Post # 15
Member
972 posts
Busy bee
  • Wedding: July 2015

I’m very sorry, Bee.  What a sad state to be in.  My guess, is maybe somehow there was also perhaps an idea that being married would “fix” things.  As someone very familiar with the influence of “religion” on standards and expectations, I understand why being married as a virgin was important to you and why marriage is so important (and probably that divorce is a really really undesirable option).  Based on your post, I’m also making certain assumptions about the church you belong to.

I’m guessing, then, that it’s quite possibly unlikely your church/clergy will help you in the way you need.  (I apologize for sweeping judgments — I’m going off of what I’ve seen in other friends’s lives).  I think, maybe you could use some counseling (non-church related if possible) for yourself.  Take some more time to get to know you, know what your beliefs really are regarding marriage, maybe even your faith and if you agree with how things you have been taught or thought you believed still line up with your worldview, your church, your experiences now, etc.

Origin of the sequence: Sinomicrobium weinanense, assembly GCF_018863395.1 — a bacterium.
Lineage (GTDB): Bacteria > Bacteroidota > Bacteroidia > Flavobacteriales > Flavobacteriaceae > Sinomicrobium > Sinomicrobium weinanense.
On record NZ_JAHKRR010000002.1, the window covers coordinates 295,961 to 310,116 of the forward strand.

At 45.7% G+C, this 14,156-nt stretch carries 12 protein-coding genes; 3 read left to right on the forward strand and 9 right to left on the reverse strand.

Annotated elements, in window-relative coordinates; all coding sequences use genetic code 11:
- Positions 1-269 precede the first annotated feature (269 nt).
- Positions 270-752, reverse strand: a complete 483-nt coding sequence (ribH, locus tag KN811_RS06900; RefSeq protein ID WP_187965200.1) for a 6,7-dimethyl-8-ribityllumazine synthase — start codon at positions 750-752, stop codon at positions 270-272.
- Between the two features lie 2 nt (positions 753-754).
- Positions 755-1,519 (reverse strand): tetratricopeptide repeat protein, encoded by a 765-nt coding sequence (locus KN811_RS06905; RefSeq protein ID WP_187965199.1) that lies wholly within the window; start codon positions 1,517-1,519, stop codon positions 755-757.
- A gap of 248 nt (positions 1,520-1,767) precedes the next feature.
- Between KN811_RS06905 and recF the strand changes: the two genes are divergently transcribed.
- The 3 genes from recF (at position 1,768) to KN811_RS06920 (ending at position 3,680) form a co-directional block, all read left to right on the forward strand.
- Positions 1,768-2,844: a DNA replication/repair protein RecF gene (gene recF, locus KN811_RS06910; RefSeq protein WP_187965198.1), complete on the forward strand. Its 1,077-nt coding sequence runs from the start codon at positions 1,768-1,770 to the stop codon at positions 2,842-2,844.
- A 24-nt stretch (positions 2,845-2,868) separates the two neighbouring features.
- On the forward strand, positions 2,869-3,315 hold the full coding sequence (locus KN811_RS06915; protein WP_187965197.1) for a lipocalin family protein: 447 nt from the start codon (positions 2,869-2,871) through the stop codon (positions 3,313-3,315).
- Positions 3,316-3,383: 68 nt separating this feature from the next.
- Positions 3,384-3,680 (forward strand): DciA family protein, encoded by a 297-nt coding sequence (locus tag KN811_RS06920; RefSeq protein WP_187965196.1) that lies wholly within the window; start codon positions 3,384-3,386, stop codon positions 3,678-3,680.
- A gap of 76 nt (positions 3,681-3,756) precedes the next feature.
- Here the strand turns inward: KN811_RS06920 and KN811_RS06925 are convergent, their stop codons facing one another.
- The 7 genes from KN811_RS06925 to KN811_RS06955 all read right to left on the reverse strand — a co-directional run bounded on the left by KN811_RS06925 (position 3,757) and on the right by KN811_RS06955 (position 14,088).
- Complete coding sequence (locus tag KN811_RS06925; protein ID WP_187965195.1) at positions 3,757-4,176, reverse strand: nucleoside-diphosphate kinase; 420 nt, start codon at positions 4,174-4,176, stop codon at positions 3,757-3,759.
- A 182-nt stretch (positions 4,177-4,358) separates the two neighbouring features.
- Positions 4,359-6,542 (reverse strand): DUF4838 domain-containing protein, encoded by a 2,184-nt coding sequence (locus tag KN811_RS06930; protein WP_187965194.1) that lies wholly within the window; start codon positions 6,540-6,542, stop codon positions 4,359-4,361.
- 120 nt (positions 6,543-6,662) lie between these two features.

I actually think it would be worth you doing this before making any decisions about divorce.  I would say that if you get divorced, there will be far reaching implications in your family and church circles, too, probably?  So, can you take some more time, sort through what you really want, and then reevaluate divorce?

You kept being drawn back to this guy, and I think you owe yourself some time to figure out what you want for sure, but I wouldn’t immediately give up someone that has meant so much to you for so long either if the situatin is not abusive or dangerous.  I used to always think separation was a bit silly, but now I understand more of it, and that might be something to consider too.  Just some distance and time away from him for you to be able to clear your head and then open discussions with him on how to reconcile and address the issues, if that’s what you both want after some time apart.

I hope that all makes sense, and I wish you the best!